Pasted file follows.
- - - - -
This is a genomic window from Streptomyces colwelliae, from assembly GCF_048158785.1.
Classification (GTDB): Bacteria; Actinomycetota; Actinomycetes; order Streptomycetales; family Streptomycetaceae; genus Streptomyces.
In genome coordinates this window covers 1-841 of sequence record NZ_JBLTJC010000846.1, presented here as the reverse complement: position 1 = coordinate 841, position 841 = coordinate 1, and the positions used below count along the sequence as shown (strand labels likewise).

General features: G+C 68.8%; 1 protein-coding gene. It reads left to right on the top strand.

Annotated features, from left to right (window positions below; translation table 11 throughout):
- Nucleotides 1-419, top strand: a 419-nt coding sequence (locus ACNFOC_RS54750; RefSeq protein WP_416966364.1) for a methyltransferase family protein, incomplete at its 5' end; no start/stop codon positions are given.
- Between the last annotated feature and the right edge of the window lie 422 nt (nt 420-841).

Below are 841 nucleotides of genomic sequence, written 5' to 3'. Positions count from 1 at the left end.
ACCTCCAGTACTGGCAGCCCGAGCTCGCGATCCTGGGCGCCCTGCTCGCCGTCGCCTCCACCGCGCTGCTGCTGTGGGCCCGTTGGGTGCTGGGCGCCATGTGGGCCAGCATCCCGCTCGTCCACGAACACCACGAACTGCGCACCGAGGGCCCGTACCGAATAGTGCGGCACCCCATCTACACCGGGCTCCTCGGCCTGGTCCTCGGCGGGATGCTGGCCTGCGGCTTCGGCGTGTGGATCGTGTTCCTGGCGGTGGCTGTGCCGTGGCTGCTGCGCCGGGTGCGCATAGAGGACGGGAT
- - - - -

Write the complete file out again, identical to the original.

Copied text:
This is a genomic window from Streptomyces colwelliae, from assembly GCF_048158785.1.
Classification (GTDB): Bacteria; Actinomycetota; Actinomycetes; order Streptomycetales; family Streptomycetaceae; genus Streptomyces.
In genome coordinates this window covers 1-841 of sequence record NZ_JBLTJC010000846.1, presented here as the reverse complement: position 1 = coordinate 841, position 841 = coordinate 1, and the positions used below count along the sequence as shown (strand labels likewise).

General features: G+C 68.8%; 1 protein-coding gene. It reads left to right on the top strand.

Annotated features, from left to right (window positions below; translation table 11 throughout):
- Nucleotides 1-419, top strand: a 419-nt coding sequence (locus ACNFOC_RS54750; RefSeq protein WP_416966364.1) for a methyltransferase family protein, incomplete at its 5' end; no start/stop codon positions are given.
- Between the last annotated feature and the right edge of the window lie 422 nt (nt 420-841).

Below are 841 nucleotides of genomic sequence, written 5' to 3'. Positions count from 1 at the left end.
ACCTCCAGTACTGGCAGCCCGAGCTCGCGATCCTGGGCGCCCTGCTCGCCGTCGCCTCCACCGCGCTGCTGCTGTGGGCCCGTTGGGTGCTGGGCGCCATGTGGGCCAGCATCCCGCTCGTCCACGAACACCACGAACTGCGCACCGAGGGCCCGTACCGAATAGTGCGGCACCCCATCTACACCGGGCTCCTCGGCCTGGTCCTCGGCGGGATGCTGGCCTGCGGCTTCGGCGTGTGGATCGTGTTCCTGGCGGTGGCTGTGCCGTGGCTGCTGCGCCGGGTGCGCATAGAGGACGGGAT